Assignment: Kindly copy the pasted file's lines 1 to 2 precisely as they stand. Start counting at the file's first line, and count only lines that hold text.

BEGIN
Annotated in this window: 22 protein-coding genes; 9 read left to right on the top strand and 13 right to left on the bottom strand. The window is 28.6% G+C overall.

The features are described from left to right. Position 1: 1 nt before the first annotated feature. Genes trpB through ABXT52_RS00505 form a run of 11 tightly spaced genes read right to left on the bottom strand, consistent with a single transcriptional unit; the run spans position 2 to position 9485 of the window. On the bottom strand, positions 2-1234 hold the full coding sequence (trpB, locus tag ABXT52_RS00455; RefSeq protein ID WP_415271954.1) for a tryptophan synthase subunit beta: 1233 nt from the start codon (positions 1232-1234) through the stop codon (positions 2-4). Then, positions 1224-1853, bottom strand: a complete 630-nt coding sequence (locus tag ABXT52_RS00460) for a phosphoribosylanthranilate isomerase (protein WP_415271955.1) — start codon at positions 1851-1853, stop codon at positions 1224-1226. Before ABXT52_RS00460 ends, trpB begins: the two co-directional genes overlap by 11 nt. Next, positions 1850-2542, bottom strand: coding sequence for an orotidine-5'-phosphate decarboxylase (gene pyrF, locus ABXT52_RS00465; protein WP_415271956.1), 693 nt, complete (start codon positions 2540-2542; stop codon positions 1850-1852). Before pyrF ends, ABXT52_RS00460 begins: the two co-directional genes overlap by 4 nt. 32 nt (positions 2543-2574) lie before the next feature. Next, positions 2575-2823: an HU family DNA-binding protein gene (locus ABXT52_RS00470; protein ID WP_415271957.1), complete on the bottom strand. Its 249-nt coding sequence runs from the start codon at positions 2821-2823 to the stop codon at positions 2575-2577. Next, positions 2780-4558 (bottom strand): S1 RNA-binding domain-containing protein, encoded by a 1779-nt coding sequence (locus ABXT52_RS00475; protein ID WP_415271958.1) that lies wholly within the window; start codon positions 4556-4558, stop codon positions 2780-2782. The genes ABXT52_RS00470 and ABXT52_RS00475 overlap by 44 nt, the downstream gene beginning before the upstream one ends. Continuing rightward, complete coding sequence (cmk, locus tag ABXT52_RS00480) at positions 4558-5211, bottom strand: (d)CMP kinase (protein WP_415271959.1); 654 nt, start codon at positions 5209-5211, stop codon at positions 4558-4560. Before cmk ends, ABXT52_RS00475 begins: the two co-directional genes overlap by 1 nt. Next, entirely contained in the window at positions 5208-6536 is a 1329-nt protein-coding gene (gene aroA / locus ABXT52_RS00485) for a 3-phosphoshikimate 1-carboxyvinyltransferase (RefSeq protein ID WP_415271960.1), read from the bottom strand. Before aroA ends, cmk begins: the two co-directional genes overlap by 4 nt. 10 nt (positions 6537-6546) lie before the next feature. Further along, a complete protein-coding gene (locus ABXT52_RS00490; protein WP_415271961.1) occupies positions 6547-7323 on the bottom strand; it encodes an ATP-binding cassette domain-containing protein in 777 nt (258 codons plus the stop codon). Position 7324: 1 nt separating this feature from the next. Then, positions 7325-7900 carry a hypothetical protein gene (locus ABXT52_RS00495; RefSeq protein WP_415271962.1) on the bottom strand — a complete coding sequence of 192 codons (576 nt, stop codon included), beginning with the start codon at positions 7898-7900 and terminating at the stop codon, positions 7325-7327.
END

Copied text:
Annotated in this window: 22 protein-coding genes; 9 read left to right on the top strand and 13 right to left on the bottom strand. The window is 28.6% G+C overall.

The features are described from left to right. Position 1: 1 nt before the first annotated feature. Genes trpB through ABXT52_RS00505 form a run of 11 tightly spaced genes read right to left on the bottom strand, consistent with a single transcriptional unit; the run spans position 2 to position 9485 of the window. On the bottom strand, positions 2-1234 hold the full coding sequence (trpB, locus tag ABXT52_RS00455; RefSeq protein ID WP_415271954.1) for a tryptophan synthase subunit beta: 1233 nt from the start codon (positions 1232-1234) through the stop codon (positions 2-4). Then, positions 1224-1853, bottom strand: a complete 630-nt coding sequence (locus tag ABXT52_RS00460) for a phosphoribosylanthranilate isomerase (protein WP_415271955.1) — start codon at positions 1851-1853, stop codon at positions 1224-1226. Before ABXT52_RS00460 ends, trpB begins: the two co-directional genes overlap by 11 nt. Next, positions 1850-2542, bottom strand: coding sequence for an orotidine-5'-phosphate decarboxylase (gene pyrF, locus ABXT52_RS00465; protein WP_415271956.1), 693 nt, complete (start codon positions 2540-2542; stop codon positions 1850-1852). Before pyrF ends, ABXT52_RS00460 begins: the two co-directional genes overlap by 4 nt. 32 nt (positions 2543-2574) lie before the next feature. Next, positions 2575-2823: an HU family DNA-binding protein gene (locus ABXT52_RS00470; protein ID WP_415271957.1), complete on the bottom strand. Its 249-nt coding sequence runs from the start codon at positions 2821-2823 to the stop codon at positions 2575-2577. Next, positions 2780-4558 (bottom strand): S1 RNA-binding domain-containing protein, encoded by a 1779-nt coding sequence (locus ABXT52_RS00475; protein ID WP_415271958.1) that lies wholly within the window; start codon positions 4556-4558, stop codon positions 2780-2782. The genes ABXT52_RS00470 and ABXT52_RS00475 overlap by 44 nt, the downstream gene beginning before the upstream one ends. Continuing rightward, complete coding sequence (cmk, locus tag ABXT52_RS00480) at positions 4558-5211, bottom strand: (d)CMP kinase (protein WP_415271959.1); 654 nt, start codon at positions 5209-5211, stop codon at positions 4558-4560. Before cmk ends, ABXT52_RS00475 begins: the two co-directional genes overlap by 1 nt. Next, entirely contained in the window at positions 5208-6536 is a 1329-nt protein-coding gene (gene aroA / locus ABXT52_RS00485) for a 3-phosphoshikimate 1-carboxyvinyltransferase (RefSeq protein ID WP_415271960.1), read from the bottom strand. Before aroA ends, cmk begins: the two co-directional genes overlap by 4 nt. 10 nt (positions 6537-6546) lie before the next feature. Further along, a complete protein-coding gene (locus ABXT52_RS00490; protein WP_415271961.1) occupies positions 6547-7323 on the bottom strand; it encodes an ATP-binding cassette domain-containing protein in 777 nt (258 codons plus the stop codon). Position 7324: 1 nt separating this feature from the next. Then, positions 7325-7900 carry a hypothetical protein gene (locus ABXT52_RS00495; RefSeq protein WP_415271962.1) on the bottom strand — a complete coding sequence of 192 codons (576 nt, stop codon included), beginning with the start codon at positions 7898-7900 and terminating at the stop codon, positions 7325-7327.